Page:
According to the American Heart Association, childhood obesity affects about 1/3 of the kids and teens in America. This means that 1 in every 3 kids is either obese or overweight. Both are the result of consuming too many calories and not enough calorie expenditure.
What is the reason for this growing childhood obesity epidemic in America?
Who is to blame for this growing epidemic? What are we doing differently that has resulted in so many children being obese. However there is not a single cause working alone, that is contributing to the growing epidemic of childhood obesity, but there are multiple factors.
Genes or Genetically Modified Foods:
Although genes play a very important role in determining your body weight. Research has found that children of obese parents are more prone to be overweight. But the real cause of concern here is Genetically Modified Foods or GMOs. A study done in rats at Norwegian school of veterinary science shows that rats who were fed GMO corn grew fatter then the rats who were fed non-GMO corn. In words of a lead researcher at the Norwegian School of Veterinary Science ”If the same effect applies to humans, how would it impact people eating this type of corn over a several years, or even eating meat from animals feeding on this corn?”
Role of media and food marketing advertisement:
Kids are spending too much time watching television. Junk food ads on T.V. is making the problem worse. A study done at Harvard in 750 children between the ages of 10 to 15 have shown that, kids who watched TV for more than 5 hours had 500 times more risk of being overweight.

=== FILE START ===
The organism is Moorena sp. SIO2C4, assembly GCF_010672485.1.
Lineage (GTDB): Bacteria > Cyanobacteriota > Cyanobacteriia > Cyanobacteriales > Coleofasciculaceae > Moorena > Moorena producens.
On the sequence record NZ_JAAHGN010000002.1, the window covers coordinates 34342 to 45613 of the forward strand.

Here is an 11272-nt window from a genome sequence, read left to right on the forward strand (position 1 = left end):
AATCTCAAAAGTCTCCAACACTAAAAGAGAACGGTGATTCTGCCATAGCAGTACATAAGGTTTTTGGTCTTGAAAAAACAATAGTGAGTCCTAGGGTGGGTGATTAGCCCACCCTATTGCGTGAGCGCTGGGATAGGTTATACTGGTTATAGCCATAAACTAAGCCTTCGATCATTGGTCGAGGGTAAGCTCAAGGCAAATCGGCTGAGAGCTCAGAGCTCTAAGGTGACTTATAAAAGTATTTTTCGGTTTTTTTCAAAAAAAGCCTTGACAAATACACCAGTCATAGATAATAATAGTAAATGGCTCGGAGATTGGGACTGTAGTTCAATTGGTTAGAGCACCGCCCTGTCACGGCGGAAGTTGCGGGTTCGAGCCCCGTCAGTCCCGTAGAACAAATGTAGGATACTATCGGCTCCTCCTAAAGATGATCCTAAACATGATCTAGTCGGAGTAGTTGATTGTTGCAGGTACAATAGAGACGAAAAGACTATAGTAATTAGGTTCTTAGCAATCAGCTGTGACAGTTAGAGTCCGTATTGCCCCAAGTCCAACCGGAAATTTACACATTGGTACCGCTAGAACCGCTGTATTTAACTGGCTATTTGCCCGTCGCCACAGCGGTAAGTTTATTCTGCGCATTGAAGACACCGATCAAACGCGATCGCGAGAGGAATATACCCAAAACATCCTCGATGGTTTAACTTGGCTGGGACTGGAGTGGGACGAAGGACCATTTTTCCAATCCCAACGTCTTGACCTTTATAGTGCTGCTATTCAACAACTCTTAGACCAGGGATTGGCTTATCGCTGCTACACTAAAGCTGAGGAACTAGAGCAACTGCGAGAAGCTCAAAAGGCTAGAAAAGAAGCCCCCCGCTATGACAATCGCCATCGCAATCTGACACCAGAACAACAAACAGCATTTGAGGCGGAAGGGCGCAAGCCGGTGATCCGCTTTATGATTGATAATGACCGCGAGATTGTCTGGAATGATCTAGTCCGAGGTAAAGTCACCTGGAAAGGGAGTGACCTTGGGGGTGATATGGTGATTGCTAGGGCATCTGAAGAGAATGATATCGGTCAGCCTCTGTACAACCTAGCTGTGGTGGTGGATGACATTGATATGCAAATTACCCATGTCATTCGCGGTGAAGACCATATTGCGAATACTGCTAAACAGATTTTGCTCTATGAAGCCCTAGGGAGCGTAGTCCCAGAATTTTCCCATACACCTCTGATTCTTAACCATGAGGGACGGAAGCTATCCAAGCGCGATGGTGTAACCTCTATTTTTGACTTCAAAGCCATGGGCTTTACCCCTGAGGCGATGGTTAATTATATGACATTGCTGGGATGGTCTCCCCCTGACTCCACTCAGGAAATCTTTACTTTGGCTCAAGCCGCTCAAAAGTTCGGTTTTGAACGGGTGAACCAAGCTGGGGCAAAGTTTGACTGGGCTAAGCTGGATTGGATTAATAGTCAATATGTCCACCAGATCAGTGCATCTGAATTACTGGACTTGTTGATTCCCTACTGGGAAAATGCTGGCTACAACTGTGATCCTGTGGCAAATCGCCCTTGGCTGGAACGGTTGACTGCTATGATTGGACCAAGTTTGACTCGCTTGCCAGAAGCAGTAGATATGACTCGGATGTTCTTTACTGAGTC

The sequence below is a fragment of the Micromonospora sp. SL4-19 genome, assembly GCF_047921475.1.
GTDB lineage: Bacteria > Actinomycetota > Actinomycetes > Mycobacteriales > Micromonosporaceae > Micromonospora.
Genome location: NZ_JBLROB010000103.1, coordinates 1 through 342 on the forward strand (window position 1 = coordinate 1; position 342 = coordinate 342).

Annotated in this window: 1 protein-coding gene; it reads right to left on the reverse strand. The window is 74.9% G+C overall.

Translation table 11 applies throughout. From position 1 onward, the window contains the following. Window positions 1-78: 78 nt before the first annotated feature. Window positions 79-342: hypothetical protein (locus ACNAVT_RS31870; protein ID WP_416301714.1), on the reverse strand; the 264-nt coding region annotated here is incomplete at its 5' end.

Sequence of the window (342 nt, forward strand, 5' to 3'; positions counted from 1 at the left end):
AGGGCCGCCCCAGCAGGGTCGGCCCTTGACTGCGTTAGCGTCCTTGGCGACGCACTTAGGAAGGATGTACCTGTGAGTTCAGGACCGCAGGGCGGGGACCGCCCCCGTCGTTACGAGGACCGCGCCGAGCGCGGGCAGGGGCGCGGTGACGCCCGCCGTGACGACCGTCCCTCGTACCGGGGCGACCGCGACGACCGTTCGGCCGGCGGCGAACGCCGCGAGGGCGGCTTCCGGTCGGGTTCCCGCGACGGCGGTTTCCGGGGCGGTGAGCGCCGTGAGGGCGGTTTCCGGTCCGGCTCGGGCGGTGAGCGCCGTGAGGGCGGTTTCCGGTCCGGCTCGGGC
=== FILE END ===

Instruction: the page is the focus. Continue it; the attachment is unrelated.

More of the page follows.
School Lunches and Vending Machines:
Schools play a very important role, given the fact that an average child spends about 7 to 8 hours at school. Lunches offered at school are many times high calorie, high sugar, low nutrition foods, and given unlimited access to these foods including the vending machines lurking in the hallways, does not make it easy on the kids. Physical Education in high schools have become optional and not a necessity.
Changing family structure:
Everyone in the family seems to be in short of time. Children are involved in too many activities. Parents and kids are stressed out. Eating take-out and fast food meals have become a routine given the busy schedule in the families. Fast food and super size meals have become more prevalent today then it was ever before, becoming another major cause of childhood obesity. Family mealtime have disappeared.
Psychological and physiological effects of childhood obesity :
Research has found that because of this growing epidemic of childhood obesity, there is an increased in disease related obesity in children. Some diseases and conditions that were not known to affect kids 30 years ago are becoming life threatening in the kids who are obese. Children who are obese are often diagnosed with the following:
- Cardiovascular disease
- Type 2 diabetes
- High cholesterol
- High triglycerides
- Allergies and asthma
- Sleep apnea
- Kidney disease
- Fatty liver
- Metabolic syndrome
- Hormonal imbalances
- Early puberty
- Low self-esteem
- Eating disorders
- Behavioral problems like aggression and moodiness
Steps we can take to fight childhood obesity:
So is there anything we can do to stop this epidemic or is it too late? Well let’s begin by saying that it is not too late. There are some things we can do at every level that can help.
Role that the schools can play to prevent childhood obesity:
- Provide healthy school lunches.
- Remove vending machines or give healthy choices as an alternative.
- Educate Children on distinguishing between junk food and healthy food and the importance of making healthy choices.